Mobile Mondays: iPhone Photography above the clouds

Mobile Mondays: iPhone Photography above the clouds

Photoshop Evangelist Julianne Kost published a book called Window Seat: The Art of Digital Photography and Creative Thinking back in 2006. It’s one of my favorite books to go back and reread. This article and iPhone photography are an homage to the lessons learned from her during my flights to and from Professional Photographers of America at ImagingUSA.

iPhone 15 Pro

New phone meant no excuse not to do iPhone photography during my flights. I’m only just beginning to use the phone as a photo tool. The technology keeps advancing at an incredible pace. Now that I’ve accepted the idea, I’m beginning to embrace the fact that I have e solid enough capture device in a small form at my fingertips. As the quote I have often heard attributed to Chase Jarvis, “The best camera is the one you have with you.”

Looking at the rock formations in front of an evening sunset on the way to Phoenix Sky Harbor airport.

Clouds

Obviously, to capture the images you’ll need to be in the window seat. Being able to observe the clouds from above is a treat to me. This view is one of which I never tire. The sky is more blue as there is no pollution to lessen it. Forms change with the amount of wind and disturbance below but often feel calm and serene. Due to the speed of the aircraft, you often only have moments to capture a specific formation that has caught your eye. Keeping watch for the ever-changing panoramic passing in your view helps move time forward as well.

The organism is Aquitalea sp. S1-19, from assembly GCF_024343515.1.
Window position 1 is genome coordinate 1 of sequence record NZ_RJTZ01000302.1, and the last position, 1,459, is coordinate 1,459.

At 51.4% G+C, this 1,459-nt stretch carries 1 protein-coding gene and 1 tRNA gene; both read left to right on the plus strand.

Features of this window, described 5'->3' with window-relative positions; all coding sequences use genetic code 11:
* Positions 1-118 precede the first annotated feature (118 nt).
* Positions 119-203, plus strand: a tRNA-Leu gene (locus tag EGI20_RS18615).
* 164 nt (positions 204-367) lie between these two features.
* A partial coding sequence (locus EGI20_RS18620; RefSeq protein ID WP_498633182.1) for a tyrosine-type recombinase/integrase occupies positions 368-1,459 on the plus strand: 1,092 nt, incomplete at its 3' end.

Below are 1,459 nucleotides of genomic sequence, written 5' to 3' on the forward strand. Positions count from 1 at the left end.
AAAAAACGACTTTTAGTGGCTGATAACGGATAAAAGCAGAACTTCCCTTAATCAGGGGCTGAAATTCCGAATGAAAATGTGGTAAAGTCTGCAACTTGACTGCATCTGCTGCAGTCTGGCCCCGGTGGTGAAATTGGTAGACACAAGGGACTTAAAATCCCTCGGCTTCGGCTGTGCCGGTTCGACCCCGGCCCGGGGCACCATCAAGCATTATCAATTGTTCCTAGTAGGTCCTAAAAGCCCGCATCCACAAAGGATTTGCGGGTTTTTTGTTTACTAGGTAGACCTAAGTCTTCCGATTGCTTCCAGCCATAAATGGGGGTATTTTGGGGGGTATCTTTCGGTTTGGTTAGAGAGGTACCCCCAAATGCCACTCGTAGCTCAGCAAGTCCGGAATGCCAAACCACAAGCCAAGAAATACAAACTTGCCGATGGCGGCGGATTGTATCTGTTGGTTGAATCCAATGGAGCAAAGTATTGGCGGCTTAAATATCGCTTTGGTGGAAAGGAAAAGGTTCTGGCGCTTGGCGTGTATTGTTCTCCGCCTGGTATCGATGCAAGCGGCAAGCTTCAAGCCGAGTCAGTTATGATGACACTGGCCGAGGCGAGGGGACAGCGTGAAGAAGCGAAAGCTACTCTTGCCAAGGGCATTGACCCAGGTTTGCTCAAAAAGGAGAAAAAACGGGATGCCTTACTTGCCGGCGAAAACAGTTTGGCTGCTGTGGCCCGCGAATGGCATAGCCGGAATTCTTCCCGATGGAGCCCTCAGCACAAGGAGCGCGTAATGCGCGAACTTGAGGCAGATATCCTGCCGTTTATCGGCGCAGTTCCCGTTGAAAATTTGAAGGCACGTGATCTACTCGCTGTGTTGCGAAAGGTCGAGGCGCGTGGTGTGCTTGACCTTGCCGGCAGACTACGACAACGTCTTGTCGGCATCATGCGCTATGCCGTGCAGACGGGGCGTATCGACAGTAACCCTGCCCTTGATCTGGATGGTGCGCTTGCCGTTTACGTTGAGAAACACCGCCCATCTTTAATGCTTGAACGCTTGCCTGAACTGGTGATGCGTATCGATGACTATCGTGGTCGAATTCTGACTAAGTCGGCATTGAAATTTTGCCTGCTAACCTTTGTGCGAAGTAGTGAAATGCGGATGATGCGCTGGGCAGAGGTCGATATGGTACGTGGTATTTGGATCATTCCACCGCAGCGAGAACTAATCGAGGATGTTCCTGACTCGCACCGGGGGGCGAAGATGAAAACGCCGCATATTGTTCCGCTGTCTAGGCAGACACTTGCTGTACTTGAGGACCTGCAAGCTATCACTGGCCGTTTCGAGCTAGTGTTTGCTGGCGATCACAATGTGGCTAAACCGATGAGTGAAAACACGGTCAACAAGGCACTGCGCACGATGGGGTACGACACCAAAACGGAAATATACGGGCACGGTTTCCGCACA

Having a cloud base with cloud formations above the ‘horizon’ is a wee bit different from when we are on Terra-firma.

Land when the clouds part

It’s not always the beauty of clouds as your subject. The landscape from 36,000 feet or closer as you take off and land can be an interesting subject as well. You really have to ready and anticipate when your get closer to the ground as that magnifies the changes. I get lots of ‘Oh darn! Missed it!’ moments during those times.

A portion of Tempe Town Lake in front of the skyline.

Make images

I guess the real purpose of this article is to remind you as a photographer that making images, no matter the tool used, is paramount to seeing and learning to record more of our world. Make images. Share them and don’t forget to visually take in as much as you can.And, Julianne, thank you for this inspiration and all the support you bring photographers through your teaching! Always appreciated.

Yours in Creative Photography, Bob